Kim Beil at Cabinet:
City streets seemed eerily empty in the early years of photography. During minutes-long exposures, carriage traffic and even ambling pedestrians blurred into nonexistence. The only subjects that remained were those that stood still: buildings, trees, the road itself. In one famous image, a bootblack and his customer appear to be the lone survivors on a Parisian boulevard. When shorter exposure times were finally possible in the late 1850s, a British photographer marveled: “Views in distant and picturesque cities will not seem plague-stricken, by the deserted aspect of their streets and squares, but will appear alive with the busy throng of their motley populations.”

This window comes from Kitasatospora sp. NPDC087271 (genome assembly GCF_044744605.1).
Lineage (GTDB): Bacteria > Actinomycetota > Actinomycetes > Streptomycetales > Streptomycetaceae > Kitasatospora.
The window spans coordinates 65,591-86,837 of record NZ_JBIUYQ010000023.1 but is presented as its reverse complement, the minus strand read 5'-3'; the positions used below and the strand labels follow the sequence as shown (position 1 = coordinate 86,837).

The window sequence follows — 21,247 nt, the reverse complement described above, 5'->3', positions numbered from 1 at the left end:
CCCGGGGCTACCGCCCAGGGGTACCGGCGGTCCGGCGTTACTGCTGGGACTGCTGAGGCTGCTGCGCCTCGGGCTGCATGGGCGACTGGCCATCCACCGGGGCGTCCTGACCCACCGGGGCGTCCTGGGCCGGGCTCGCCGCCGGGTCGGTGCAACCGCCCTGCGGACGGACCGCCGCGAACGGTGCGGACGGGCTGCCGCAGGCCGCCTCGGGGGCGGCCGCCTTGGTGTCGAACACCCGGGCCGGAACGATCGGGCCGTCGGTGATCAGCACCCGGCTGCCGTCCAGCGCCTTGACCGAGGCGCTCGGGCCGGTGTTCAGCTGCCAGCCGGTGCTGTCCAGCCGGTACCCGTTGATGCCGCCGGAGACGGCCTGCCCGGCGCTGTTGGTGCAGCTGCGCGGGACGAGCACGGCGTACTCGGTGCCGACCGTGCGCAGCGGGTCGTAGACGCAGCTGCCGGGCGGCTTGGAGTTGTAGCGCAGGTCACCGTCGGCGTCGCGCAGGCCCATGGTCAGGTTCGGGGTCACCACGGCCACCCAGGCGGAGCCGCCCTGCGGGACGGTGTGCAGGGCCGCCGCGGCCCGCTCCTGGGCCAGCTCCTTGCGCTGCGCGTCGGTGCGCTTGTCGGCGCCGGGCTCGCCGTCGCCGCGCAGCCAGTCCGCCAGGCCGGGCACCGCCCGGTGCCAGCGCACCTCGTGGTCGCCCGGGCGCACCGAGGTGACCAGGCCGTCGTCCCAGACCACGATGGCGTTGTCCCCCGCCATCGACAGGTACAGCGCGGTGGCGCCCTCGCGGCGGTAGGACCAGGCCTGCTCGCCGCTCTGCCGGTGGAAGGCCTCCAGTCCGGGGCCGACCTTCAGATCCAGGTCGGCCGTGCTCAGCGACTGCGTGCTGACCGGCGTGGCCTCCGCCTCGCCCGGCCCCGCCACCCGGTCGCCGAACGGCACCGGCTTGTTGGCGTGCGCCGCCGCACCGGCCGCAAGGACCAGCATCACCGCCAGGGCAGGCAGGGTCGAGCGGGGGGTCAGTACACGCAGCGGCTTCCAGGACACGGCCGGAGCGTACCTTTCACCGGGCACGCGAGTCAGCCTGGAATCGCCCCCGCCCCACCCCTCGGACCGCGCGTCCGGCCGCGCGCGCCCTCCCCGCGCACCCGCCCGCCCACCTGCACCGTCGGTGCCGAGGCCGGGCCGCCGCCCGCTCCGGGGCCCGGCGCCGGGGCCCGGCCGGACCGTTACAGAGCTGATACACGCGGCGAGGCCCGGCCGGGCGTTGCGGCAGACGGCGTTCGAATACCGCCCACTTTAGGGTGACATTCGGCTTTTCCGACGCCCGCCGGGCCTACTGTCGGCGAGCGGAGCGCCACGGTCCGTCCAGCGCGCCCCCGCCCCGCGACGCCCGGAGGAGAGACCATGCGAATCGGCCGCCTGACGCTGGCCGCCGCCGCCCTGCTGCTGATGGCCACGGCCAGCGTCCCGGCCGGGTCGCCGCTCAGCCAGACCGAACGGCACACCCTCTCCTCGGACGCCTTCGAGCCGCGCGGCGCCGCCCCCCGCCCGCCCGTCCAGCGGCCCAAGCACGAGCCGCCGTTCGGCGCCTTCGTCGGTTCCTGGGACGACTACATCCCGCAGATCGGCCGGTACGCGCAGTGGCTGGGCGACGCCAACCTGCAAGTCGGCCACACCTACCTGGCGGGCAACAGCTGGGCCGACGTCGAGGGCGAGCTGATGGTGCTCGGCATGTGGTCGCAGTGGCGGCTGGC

During COVID-19 lockdowns, streets and squares truly were plague-stricken and empty. Drones buzzed over the avenues, vacant save for ambulances. Photographers stood in the middle of once-busy boulevards, taking glamour shots of the apocalypse.